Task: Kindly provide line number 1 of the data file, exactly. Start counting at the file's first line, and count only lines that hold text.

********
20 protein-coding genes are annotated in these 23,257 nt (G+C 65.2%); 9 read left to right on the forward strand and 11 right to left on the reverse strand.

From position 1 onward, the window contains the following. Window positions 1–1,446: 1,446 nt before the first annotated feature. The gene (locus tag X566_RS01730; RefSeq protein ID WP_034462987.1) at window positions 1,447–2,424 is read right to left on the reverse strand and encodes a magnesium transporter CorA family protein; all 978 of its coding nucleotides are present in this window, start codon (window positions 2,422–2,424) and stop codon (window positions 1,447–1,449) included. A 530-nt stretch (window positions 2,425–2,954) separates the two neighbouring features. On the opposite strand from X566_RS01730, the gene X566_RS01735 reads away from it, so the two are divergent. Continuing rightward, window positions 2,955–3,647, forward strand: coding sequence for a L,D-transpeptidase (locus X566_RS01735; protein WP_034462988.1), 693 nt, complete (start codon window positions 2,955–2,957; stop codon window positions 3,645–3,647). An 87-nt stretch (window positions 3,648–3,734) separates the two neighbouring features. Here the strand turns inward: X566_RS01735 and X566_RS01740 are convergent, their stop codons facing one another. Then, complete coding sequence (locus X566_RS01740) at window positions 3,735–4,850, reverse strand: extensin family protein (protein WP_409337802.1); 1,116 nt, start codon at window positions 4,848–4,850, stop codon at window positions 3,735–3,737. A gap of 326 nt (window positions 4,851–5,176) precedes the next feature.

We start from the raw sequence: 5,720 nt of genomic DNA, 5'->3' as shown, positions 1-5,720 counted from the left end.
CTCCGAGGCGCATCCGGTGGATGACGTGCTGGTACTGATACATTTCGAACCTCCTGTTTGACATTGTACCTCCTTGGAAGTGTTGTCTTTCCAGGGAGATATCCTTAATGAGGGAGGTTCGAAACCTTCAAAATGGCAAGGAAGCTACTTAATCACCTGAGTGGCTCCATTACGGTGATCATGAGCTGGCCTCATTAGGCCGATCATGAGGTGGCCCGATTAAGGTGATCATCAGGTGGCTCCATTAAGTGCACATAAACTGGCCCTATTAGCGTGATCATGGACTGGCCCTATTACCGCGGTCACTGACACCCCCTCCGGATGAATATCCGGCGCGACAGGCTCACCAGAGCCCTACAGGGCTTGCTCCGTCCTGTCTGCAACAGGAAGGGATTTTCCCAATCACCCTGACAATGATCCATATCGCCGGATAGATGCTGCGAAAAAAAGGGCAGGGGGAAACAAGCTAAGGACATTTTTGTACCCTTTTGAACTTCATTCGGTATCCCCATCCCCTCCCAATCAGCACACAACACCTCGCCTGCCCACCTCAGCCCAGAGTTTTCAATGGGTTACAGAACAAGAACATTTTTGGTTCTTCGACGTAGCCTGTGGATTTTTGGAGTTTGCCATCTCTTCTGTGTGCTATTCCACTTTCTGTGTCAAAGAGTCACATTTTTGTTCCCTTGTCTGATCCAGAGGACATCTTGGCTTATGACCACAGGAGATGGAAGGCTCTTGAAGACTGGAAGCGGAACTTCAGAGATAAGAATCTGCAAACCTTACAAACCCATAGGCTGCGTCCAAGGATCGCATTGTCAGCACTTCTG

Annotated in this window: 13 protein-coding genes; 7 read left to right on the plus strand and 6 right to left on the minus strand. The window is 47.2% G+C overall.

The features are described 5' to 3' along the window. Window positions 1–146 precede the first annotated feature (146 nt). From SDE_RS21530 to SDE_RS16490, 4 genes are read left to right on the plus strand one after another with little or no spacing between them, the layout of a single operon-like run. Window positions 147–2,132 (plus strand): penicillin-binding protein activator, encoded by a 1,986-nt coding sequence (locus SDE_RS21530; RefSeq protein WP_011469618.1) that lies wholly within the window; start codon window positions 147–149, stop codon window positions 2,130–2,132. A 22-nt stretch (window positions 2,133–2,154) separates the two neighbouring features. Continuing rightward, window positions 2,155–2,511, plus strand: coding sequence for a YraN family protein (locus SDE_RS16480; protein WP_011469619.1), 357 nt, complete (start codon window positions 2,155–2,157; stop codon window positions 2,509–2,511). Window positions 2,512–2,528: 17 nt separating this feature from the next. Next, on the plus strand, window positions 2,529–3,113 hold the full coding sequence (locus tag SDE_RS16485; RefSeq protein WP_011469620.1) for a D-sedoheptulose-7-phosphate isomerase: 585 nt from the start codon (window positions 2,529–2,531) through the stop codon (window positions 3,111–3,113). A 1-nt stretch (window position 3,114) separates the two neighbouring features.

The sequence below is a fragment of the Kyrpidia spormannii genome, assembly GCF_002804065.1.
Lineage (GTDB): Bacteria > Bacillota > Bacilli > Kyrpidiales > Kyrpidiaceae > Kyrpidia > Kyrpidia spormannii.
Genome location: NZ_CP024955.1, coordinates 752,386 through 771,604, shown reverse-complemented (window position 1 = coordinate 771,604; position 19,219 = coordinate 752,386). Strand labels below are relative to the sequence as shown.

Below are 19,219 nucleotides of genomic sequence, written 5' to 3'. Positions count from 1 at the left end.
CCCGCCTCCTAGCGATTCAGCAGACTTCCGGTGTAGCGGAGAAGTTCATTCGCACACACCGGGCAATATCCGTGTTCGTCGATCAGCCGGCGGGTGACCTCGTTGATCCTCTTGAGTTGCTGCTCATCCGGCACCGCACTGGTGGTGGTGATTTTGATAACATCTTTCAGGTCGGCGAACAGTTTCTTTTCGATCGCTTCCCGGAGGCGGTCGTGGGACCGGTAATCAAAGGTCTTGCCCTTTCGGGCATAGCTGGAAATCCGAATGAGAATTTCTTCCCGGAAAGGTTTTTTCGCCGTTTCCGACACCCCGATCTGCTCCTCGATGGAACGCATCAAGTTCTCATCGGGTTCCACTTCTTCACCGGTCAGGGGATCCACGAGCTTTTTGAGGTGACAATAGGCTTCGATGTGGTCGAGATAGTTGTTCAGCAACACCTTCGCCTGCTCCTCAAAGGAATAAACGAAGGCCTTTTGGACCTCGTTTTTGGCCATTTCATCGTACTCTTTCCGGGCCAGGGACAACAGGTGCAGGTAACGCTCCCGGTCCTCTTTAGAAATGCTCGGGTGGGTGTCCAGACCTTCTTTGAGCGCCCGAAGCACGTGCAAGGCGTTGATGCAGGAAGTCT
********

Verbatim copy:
20 protein-coding genes are annotated in these 23,257 nt (G+C 65.2%); 9 read left to right on the forward strand and 11 right to left on the reverse strand.